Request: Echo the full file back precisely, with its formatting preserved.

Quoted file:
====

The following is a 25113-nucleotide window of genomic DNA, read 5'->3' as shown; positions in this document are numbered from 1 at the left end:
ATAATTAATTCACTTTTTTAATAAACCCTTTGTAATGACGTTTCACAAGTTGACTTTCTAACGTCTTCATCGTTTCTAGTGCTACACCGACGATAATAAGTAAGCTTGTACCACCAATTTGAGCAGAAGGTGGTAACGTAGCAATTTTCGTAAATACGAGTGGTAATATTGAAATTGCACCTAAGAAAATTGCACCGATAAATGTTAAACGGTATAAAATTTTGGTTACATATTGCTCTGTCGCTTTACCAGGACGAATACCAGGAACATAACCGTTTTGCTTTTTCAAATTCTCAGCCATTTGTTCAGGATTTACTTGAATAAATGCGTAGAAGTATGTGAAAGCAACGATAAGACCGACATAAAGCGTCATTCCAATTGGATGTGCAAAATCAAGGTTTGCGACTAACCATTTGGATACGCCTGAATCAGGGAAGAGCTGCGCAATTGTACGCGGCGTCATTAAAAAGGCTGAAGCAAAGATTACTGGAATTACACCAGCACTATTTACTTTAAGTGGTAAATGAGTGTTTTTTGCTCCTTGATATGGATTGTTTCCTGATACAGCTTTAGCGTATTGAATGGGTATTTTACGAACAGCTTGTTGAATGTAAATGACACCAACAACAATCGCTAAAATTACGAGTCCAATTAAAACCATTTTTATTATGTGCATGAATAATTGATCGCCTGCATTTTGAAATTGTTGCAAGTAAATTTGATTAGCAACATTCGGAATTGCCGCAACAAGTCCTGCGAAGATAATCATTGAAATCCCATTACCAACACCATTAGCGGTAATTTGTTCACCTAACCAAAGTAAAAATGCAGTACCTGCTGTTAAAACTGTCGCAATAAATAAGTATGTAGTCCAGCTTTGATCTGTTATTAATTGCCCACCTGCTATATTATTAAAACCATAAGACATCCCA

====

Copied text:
The following is a 25113-nucleotide window of genomic DNA, read 5'->3' as shown; positions in this document are numbered from 1 at the left end:
ATAATTAATTCACTTTTTTAATAAACCCTTTGTAATGACGTTTCACAAGTTGACTTTCTAACGTCTTCATCGTTTCTAGTGCTACACCGACGATAATAAGTAAGCTTGTACCACCAATTTGAGCAGAAGGTGGTAACGTAGCAATTTTCGTAAATACGAGTGGTAATATTGAAATTGCACCTAAGAAAATTGCACCGATAAATGTTAAACGGTATAAAATTTTGGTTACATATTGCTCTGTCGCTTTACCAGGACGAATACCAGGAACATAACCGTTTTGCTTTTTCAAATTCTCAGCCATTTGTTCAGGATTTACTTGAATAAATGCGTAGAAGTATGTGAAAGCAACGATAAGACCGACATAAAGCGTCATTCCAATTGGATGTGCAAAATCAAGGTTTGCGACTAACCATTTGGATACGCCTGAATCAGGGAAGAGCTGCGCAATTGTACGCGGCGTCATTAAAAAGGCTGAAGCAAAGATTACTGGAATTACACCAGCACTATTTACTTTAAGTGGTAAATGAGTGTTTTTTGCTCCTTGATATGGATTGTTTCCTGATACAGCTTTAGCGTATTGAATGGGTATTTTACGAACAGCTTGTTGAATGTAAATGACACCAACAACAATCGCTAAAATTACGAGTCCAATTAAAACCATTTTTATTATGTGCATGAATAATTGATCGCCTGCATTTTGAAATTGTTGCAAGTAAATTTGATTAGCAACATTCGGAATTGCCGCAACAAGTCCTGCGAAGATAATCATTGAAATCCCATTACCAACACCATTAGCGGTAATTTGTTCACCTAACCAAAGTAAAAATGCAGTACCTGCTGTTAAAACTGTCGCAATAAATAAGTATGTAGTCCAGCTTTGATCTGTTATTAATTGCCCACCTGCTATATTATTAAAACCATAAGACATCCCA